Pic Groundhopper 2000

Twenty years on from Manchester hosting its spectacularly successful Commonwealth Games in 2002, top Commonwealth athletes could be competing in the city once again – if Liverpool’s bid to stage the 2022 event is successful.

Liverpool mayor Joe Anderson, who launched the city’s bid for the games after the government called on UK cities to draw up plans to host the event in place of Durban, tweeted: “Liverpool happy to work with Manchester to secure Commonwealth Games for the North West.”

The Reuters news agency quoted a Manchester city council spokesman as saying: “We welcome the announcement that the government is supporting a UK bid to host the 2022 Commonwealth Games. Manchester, which hosted a memorable games in 2002 with a successful legacy, has always considered itself part of the Commonwealth Games family and remains happy to help if called upon to do so”.

A statement from Britain’s Department of Culture, Media and Sport on Friday said such cooperation would be accepted as part of the process.

“The government will consider multi-city proposals, as well as applications from individual cities which will be assessed to ensure they offer value for money. The process will end later in the year when the government will decide if the UK will put forward a formal bid,” read the statement.

The South African city, due to host the event, was stripped of the right last month after missing key deadlines and running into major financial problems. Over the weekend the British government announced they would consider backing multi-city proposals, stressing that ‘value-for-money’ would be a key factor.

A Liverpool-Manchester collaboration would involve an unprecedented joint bid, but make complete financial sense, as Manchester has ready made state-of-the-art sporting facilities that it would be ridiculous to duplicate just 30 miles away.

Manchester’s matchless Velodrome, close to what is now the Etihad Campus, was built ahead of the city’s bid for the 2000 Olympics and has since been the epicentre of the UK’s massive cycling success. The city offered the facility for London 2012 but the capital’s bid team decided to build their own.  Manchester’s Aquatics Centre, near the University of Manchester, was built especially for the 2002 Commonwealth Games.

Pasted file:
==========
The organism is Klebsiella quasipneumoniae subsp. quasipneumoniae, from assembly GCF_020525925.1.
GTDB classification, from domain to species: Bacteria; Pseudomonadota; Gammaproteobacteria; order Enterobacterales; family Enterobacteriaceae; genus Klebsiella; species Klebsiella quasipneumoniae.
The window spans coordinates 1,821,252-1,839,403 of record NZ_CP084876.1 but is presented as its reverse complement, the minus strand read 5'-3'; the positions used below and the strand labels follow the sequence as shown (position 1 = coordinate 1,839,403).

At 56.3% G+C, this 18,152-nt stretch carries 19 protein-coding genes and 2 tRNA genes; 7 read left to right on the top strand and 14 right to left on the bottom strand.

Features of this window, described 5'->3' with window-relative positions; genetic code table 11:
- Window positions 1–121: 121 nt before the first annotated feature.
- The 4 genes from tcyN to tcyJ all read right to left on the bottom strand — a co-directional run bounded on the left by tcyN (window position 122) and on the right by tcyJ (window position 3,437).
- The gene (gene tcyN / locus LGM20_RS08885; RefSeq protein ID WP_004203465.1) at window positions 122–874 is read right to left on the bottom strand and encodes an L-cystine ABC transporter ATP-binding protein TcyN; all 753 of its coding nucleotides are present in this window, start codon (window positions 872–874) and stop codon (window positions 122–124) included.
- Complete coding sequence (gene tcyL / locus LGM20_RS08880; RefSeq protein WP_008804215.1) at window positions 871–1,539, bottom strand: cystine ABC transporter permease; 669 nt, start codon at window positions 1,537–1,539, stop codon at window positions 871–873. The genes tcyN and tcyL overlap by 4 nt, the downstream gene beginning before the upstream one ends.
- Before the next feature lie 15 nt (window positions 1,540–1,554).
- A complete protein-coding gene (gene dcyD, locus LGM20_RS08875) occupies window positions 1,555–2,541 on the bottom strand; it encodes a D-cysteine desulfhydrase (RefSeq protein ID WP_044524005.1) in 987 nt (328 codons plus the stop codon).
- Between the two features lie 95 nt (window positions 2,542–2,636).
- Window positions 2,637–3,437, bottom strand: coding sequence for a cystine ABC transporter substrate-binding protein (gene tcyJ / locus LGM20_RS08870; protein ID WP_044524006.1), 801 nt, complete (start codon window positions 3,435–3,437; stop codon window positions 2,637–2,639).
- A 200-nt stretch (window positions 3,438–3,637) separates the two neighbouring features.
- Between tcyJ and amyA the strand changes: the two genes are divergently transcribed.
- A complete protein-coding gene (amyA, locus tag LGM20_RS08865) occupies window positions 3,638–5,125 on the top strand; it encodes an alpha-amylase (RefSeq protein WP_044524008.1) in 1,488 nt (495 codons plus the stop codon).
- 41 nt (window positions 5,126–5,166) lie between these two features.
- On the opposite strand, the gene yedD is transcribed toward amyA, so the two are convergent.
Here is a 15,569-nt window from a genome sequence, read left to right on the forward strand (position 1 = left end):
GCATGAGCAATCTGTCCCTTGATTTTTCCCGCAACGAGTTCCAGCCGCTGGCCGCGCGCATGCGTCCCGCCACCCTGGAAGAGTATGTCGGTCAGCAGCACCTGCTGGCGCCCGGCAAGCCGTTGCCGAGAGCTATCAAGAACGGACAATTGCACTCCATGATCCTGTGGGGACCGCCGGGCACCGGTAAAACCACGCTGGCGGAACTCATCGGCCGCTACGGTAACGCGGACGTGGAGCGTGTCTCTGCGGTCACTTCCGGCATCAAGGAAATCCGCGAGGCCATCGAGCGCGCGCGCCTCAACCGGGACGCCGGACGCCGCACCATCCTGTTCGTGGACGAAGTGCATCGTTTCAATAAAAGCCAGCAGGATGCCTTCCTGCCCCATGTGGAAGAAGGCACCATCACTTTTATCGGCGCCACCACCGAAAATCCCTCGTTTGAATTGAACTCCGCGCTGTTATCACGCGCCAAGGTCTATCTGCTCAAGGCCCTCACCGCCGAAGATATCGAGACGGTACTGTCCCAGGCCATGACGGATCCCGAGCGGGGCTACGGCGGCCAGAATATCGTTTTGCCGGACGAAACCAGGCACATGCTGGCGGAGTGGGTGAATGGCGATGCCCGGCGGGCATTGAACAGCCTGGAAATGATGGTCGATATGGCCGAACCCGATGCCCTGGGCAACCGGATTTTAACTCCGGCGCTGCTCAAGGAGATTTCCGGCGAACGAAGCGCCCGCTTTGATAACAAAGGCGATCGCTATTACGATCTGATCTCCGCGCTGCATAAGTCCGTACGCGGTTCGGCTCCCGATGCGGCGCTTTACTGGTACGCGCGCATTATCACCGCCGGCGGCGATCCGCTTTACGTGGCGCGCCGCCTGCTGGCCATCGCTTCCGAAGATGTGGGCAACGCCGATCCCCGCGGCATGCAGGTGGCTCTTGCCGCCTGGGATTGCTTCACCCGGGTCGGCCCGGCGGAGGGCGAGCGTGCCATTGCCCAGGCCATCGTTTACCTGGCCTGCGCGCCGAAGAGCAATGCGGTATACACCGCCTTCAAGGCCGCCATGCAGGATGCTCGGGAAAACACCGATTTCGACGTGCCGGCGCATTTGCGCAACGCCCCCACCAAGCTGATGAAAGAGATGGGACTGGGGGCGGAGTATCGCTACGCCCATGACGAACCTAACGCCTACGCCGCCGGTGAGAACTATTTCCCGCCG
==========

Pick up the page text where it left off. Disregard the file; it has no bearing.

Liverpool’s 2022 bid could see track and field athletics staged at a new waterfront stadium which would eventually provide a home for Everton Football Club.

The former City of Manchester Stadium, originally seating 38,000, was built with a temporary stand at one end which was removed after the Commonwealth Games to allow heavy machinery to take up the running track, dig down another tier and increase the capacity to 48,000 for the stadium’s new tenants, Manchester City FC.

The Commonwealth Games Federation is due to decide where the 2022 Games will be staged later this year. Liverpool has already begun putting together a bid team headed by former English Football Association chief executive and current Rugby Football League chair Brian Barwick.

There will, however, be serious competition. Birmingham has reportedly set up a bid organisation whose effort is expected to be backed by the city council’s cabinet. Sydney and Melbourne in Australia, Toronto in Canada and Malaysian capital Kuala Lumpur have also been mentioned as possible rivals. The 2018 games will be staged on the Gold Coast, Queensland, near the city of Brisbane.

All could be serious contenders. Both Sydney (2000) and Melbourne (1956) have already hosted the Olympics and Toronto is seen as a future bidder. Kuala Lumpur’s Commonwealth Games of 1998 was a game changer.

When Manchester bid for the 2002 Commonwealth Games in 1993 after losing out on its Olympic bid, leaders may have imagined that the 1994 games in Victoria, British Colombia was the model, featuring facilities “borrowed” from the local university and temporary stands.

Kuala Lumpur changed all that with the then Malaysian prime minister Mahathir Mohamad “the father of modernisation” determined to use the games as a demonstration of the county’s “tiger economy”. The bar was raised many notches and Manchester had to follow.

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